2018 was one of the most devastating years for many California homeowners due to the destructive wildfires. Thousands of people lost their homes and dozens of people lost their lives. After months of people trying to get something out of insurance companies and officials trying to find out who was responsible for a significant portion of the damage, many residents think they are almost done experiencing one of the worst disasters in recent history.
Unfortunately, the peak season for wildfire is just around the corner and the predictions are not looking good. Homeowners should be aware of what potential dangers they face in the upcoming months and how they can get ready for them.
A grim forecast
Earlier this month, the director of the Office of Wildland Fire for the Interior Department warned senators that 2019 will be a challenging year because “the wildfires that we’re now experiencing are consistently more destructive than they’ve ever been.” Several other government officials agreed with the assessment and stated that the wildfires are harder to control and are burning for longer periods of time. With the state’s current conditions, they are expecting the damages to match or potentially exceed 2018’s Camp Fire.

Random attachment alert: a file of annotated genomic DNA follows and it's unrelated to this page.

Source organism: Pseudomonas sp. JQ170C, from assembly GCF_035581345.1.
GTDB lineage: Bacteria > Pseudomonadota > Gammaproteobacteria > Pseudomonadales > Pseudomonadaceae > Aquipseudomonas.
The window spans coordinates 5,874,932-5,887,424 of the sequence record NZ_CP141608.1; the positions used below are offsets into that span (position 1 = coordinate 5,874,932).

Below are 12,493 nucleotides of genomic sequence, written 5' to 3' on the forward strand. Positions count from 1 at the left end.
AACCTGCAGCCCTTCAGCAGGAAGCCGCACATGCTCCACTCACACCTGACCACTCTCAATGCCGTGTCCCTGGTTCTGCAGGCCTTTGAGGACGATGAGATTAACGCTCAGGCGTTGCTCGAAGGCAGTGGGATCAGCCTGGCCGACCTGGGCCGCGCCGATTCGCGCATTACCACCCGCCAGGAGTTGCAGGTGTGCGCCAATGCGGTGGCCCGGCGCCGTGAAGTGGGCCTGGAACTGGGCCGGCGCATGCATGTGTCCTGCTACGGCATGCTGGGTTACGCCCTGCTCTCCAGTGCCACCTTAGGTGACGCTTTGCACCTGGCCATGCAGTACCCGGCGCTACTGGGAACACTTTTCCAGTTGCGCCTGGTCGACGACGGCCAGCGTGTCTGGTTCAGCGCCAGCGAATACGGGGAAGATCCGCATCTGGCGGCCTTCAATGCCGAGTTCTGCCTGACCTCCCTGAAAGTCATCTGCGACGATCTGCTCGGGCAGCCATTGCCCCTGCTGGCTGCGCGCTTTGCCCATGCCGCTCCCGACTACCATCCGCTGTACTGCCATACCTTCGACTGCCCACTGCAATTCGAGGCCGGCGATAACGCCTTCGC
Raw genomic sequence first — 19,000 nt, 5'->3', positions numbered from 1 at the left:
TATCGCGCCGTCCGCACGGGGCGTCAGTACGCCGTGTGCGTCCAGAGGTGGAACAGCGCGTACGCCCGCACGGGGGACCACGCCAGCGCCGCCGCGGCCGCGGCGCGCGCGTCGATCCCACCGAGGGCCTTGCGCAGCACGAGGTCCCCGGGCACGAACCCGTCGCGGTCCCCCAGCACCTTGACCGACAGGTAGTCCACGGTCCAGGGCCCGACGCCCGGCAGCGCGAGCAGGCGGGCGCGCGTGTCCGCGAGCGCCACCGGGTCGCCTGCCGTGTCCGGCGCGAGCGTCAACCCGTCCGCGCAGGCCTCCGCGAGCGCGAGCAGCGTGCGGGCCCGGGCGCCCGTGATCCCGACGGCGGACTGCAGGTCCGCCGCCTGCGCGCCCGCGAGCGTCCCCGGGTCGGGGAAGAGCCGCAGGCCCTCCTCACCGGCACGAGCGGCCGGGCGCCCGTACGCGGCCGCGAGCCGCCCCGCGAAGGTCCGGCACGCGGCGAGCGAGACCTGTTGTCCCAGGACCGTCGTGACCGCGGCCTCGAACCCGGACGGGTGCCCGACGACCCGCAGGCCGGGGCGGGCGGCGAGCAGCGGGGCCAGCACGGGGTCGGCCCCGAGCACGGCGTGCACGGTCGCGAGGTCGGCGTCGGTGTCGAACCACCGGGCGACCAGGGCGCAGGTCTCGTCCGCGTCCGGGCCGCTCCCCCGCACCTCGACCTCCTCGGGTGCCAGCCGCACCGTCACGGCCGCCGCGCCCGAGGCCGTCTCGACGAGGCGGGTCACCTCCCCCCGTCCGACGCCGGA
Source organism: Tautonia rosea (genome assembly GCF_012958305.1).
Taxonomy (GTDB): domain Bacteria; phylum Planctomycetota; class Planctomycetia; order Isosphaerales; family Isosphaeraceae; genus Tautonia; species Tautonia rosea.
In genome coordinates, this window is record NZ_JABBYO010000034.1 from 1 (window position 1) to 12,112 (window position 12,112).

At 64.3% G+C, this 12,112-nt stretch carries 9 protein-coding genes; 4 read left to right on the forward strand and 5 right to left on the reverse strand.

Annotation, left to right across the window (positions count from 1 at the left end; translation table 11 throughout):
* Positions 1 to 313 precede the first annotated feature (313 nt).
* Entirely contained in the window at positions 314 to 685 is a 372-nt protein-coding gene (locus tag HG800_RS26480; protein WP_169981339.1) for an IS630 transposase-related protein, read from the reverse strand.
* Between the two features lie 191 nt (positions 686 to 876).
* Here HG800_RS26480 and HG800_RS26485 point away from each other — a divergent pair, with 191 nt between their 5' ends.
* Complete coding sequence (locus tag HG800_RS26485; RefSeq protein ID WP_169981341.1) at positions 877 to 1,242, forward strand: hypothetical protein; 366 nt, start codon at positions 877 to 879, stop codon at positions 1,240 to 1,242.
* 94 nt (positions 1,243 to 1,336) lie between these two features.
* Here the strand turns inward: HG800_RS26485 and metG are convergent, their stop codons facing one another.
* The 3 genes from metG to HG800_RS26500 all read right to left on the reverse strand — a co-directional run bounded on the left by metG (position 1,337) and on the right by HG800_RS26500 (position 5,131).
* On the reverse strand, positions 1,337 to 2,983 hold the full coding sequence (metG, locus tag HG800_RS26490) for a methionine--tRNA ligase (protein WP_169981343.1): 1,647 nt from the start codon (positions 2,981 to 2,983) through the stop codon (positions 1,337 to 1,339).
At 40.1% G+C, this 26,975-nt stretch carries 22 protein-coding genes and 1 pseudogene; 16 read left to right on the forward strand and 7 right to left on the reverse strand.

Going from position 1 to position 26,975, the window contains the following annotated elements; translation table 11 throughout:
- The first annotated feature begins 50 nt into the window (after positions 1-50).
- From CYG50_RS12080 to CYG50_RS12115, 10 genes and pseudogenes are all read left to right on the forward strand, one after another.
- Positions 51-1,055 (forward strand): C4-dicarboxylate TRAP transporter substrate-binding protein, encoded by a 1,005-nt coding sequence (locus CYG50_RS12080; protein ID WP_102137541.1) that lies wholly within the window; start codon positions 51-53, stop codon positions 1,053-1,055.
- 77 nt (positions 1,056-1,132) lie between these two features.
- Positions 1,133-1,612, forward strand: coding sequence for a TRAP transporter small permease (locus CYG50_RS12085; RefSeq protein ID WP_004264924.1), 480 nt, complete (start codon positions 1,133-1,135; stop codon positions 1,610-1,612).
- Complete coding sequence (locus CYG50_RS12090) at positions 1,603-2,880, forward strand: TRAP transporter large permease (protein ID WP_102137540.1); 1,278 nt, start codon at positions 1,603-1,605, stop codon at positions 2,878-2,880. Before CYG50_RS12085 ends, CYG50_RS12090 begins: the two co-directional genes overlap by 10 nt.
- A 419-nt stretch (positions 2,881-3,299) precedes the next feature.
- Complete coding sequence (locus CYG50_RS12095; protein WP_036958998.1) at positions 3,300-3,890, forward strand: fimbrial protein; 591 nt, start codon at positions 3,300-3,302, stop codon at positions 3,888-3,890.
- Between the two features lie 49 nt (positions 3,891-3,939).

Despite the bad news, California is taking extra precautions to minimize potential damages. The California Department of Forestry and Fire Protection is thinking out the vegetation surrounding hundreds of vulnerable neighborhoods, and major utilities plan on shutting off power when the wildfire risk becomes too high.
Preparing for the worst
Whether or not 2019’s wildfires will be as bad as 2018’s, residents should have an emergency plan and supplies ready. They should consider looking into their local government website to download an app or sign up for an emergency alert system.
Last year, one major county declined to use an Amber Alert style warning, so not everyone was alerted in time. Even if the alerts you get aren’t evacuation orders, messages about nearby wildfire activity can give you and your family enough time to pack up your essential items and leave.
After safely evacuating the area, you should contact someone that can help you with your inevitable financial problems that can arise after a wildfire devastates your home and your neighborhood.